Chet Baker: Words And Music

As far as I know, this is the first time I've been quoted in Magyar. It's a blurb on the back of the Hungarian edition of Jeroen de Valk's Chet Baker: His Life and Music. That invaluable book is also available in English. Thanks to photographer Paolo Gant (behind the book) for sending the pictures. Gant captured stunning images of Baker not long before the trumpeter's death in 1988. You can see a few of them, prominently copyright-protected, at his gallery's website. All of that is a perfectly … [Read more...]

Other Places: Bird At 90

This is Charlie Parker's 90th birthday. In observance, the German trumpeter, teacher and indefatigable blogger Bruno Leicht posted an entry tracing the evolution of Parker's "Ko-Ko" from its roots in Ray Noble's "Cherokee." In his introduction, Bruno writes: ...Ray Noble had no idea, but this piece seemed to be extra-created for an ingenious improvisor like Bird. And it really became his leitmotiv through the years, from 1939 on. He owned it so to speak, and he took it to his grave. No one, not … [Read more...]

The Johnny Coles Discography

For reasons that cannot be fully explained or quantified, some of the most personal soloists in jazz remain out of the spotlight despite their accomplishments. There is no better example in modern jazz than the trumpeter Johnny Coles (1926-1997), an insiders' favorite barely known to the general public. A native of Philadelphia, a contemporary of Jimmy Heath, Clifford Brown, John Coltrane and Benny Golson, Coles never became a leader except on odd jobs and record dates, but he worked for some of … [Read more...]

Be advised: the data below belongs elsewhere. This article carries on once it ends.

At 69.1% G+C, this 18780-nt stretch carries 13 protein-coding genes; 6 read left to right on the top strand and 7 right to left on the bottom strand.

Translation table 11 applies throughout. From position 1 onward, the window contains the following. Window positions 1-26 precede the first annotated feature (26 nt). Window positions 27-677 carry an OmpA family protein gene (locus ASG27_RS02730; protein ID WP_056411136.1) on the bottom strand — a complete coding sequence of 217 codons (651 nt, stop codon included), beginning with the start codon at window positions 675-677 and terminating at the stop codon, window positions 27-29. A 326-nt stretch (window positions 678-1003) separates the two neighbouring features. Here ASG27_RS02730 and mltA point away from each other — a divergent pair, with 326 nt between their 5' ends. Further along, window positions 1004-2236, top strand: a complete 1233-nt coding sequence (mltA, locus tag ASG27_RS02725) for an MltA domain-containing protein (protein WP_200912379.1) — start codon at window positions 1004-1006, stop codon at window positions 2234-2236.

Bits From The Savory Collection

Further evidence has come in verifying the value of that cache of previously unheard recordings in the Savory Collection at the National Jazz Museum in Harlem. Proof is posted on Newsweek's web edition—tantalizing solos from the late 1930s and early '40s by Mildred Bailey and Jack Teagarden; Lester Young with Count Basie; Roy Eldridge; Herschel Evans; Benny Goodman; Bobby Hackett; Lionel Hampton; and the John Kirby Sextet. To read the Newsweek story and hear the audio clips, go here. Just … [Read more...]

I’m Typing As Fast As I Can

Deadlines are stacking up around here like cordwood or like the piles of CDs I haven't heard. I have mixed feelings about deadlines. On the one hand, I'd like to avoid them. On the other, they help make it possible to meet certain commitments; feeding the family, for example. For the next few days while I chop away, posting will be intermittent and may lack the customary Rifftides profundity. … [Read more...]

Compatible Quotes: Deadlines

A deadline is negative inspiration. Still, it's better than no inspiration at all.—Rita Mae Brown Call me a braggart, call me arrogant. People at ABC (and elsewhere) have called me worse. But when you need the job done on deadline, you'll call me.—Sam Donaldson I love deadlines. I like the whooshing sound they make as they fly by.—Douglas Adams The natural urge when running a distance is to push harder and finish sooner—to race against time. Every second behind a deadline is … [Read more...]